With over 40 of the sculptors being entirely new to Doddington, the carefully selected domestic and overseas sculptors have been chosen to complement each area of the grounds and to provide an experience that suits all tastes, styles and budgets.
Curated by David Waghorne and Kate McGovern, the exhibit will showcase incredible art led by local artists Michael Thacker, Teresa Wells, James Sutton, Daniel Rollitt, Michael Scrimshaw, Ian Gill and Robert Fogell.
Co-curator David Waghorne said: “This is the most diverse collection of art we’ve ever hosted at Doddington Hall & Gardens. The range of styles, materials and price points really does mean that there’s something for everyone to enjoy.
“The theme ‘In beauty may I walk’ is an almost metaphysical experience and it’s especially relevant as visitors will be wandering around the grounds and quite literally surrounded by beauty at every turn – both courtesy of the hall and its expansive gardens and the carefully curated sculptures from world-class artists.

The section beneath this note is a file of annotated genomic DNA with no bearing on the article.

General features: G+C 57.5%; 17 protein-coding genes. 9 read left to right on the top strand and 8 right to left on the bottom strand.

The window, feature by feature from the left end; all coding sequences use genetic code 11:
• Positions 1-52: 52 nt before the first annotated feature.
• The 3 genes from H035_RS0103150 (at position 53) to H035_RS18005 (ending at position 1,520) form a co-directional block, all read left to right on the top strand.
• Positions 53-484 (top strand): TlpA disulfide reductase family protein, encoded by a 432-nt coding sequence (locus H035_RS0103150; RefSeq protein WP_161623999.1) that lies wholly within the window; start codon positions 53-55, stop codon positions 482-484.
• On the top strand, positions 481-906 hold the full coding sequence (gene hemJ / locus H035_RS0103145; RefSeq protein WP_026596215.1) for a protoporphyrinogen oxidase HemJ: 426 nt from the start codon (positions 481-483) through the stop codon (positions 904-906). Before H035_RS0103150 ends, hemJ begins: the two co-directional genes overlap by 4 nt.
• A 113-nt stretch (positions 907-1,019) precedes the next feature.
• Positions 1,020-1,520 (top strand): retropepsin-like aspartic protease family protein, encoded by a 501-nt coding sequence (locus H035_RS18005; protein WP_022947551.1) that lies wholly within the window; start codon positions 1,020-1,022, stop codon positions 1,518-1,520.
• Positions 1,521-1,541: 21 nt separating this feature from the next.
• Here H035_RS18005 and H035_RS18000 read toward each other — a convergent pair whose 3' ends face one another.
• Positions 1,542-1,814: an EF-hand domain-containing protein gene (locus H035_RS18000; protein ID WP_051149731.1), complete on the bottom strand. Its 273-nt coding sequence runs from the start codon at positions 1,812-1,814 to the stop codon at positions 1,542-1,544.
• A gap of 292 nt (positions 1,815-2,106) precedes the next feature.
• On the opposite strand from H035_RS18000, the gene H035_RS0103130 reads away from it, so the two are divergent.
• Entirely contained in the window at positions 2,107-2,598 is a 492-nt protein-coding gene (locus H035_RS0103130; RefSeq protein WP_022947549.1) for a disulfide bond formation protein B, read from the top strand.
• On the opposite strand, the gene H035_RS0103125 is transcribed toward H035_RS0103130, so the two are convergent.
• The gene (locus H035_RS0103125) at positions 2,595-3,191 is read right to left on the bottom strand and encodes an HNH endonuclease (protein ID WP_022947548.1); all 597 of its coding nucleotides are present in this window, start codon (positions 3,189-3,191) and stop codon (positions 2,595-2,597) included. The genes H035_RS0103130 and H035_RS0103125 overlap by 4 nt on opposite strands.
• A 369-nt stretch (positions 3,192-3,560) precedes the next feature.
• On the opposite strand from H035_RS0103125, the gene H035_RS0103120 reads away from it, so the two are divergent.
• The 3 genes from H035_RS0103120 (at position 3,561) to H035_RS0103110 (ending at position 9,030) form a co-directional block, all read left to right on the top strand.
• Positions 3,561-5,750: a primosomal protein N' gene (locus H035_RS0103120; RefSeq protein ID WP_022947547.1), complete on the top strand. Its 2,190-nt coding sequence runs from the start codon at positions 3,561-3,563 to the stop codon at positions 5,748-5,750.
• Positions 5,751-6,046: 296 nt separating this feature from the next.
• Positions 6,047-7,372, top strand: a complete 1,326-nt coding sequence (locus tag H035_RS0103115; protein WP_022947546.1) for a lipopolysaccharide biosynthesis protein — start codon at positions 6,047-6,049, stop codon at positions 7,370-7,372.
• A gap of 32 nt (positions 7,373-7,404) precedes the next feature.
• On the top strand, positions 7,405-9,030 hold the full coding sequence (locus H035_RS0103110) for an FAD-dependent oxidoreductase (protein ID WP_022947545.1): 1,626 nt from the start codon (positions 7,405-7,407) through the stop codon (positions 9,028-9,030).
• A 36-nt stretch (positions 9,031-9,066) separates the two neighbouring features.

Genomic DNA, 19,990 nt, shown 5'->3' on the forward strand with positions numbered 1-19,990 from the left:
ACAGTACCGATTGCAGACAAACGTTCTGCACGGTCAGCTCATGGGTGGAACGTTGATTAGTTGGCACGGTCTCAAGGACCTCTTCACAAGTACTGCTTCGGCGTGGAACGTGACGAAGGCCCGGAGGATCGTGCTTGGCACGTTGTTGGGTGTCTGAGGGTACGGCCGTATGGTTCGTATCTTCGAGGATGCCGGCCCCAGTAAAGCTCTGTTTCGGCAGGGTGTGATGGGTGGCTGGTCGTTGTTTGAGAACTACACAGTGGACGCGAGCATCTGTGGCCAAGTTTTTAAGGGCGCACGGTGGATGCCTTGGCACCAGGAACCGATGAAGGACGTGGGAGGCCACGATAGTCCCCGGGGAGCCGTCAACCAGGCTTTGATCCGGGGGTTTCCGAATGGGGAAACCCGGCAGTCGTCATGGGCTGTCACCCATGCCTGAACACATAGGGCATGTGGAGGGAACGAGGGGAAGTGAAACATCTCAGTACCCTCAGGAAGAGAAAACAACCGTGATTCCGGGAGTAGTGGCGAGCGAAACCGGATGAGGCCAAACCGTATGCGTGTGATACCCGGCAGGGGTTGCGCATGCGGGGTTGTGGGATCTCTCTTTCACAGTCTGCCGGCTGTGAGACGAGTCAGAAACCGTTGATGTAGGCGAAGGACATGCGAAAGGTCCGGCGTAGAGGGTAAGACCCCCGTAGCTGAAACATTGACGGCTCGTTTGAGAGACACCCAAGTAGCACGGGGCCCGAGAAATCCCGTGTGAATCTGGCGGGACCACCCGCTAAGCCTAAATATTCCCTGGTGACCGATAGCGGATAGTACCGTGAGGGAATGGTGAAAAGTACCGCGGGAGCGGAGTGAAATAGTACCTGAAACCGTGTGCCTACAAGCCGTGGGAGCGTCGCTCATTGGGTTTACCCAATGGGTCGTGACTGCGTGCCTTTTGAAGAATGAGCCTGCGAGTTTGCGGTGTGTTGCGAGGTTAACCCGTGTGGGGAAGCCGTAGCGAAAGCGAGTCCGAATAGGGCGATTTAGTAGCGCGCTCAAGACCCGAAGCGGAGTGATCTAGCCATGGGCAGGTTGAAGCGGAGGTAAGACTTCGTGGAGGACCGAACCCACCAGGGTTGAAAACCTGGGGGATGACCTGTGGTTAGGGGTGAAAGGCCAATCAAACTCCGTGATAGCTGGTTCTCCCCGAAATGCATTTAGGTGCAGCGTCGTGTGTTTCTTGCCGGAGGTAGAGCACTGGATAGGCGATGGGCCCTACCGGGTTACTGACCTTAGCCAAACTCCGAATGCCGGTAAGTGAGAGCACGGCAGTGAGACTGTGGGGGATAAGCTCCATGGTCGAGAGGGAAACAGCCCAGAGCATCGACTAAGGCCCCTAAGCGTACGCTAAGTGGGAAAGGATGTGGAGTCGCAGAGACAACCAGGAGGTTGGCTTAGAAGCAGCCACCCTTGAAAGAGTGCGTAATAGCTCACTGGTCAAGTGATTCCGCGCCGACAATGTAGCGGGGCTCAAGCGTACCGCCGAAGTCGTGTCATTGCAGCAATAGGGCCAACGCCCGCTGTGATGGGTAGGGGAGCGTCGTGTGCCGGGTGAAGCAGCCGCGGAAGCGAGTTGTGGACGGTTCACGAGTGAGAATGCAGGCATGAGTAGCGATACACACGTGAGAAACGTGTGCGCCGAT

“Doddington Hall is a special place that is steeped in history and I can’t think of a more immersive backdrop for this incredible breadth of sculptures from renowned and emerging artists.”
Former stone carver and mason at Lincoln Cathedral, Michael Thacker creates distinctive abstract sculptures made from local limestone and embellished with 24-carat gold leaf to dramatically accentuate light.After 15 years working on Lincoln’s iconic cathedral, Michael now works as a full-time sculptor and has been featured in exhibitions across the UK, including the Chelsea Flower Show, the London Art Fair, and City Art House Lincoln.
Teresa Wells is an award-winning figurative sculptor who works with bronze and steel. Her work has been described as “wonderfully detailed” by The Londonist’s Tabish Khan, juxtaposing strong physiques set in precarious poses to emphasise their inherent fragility.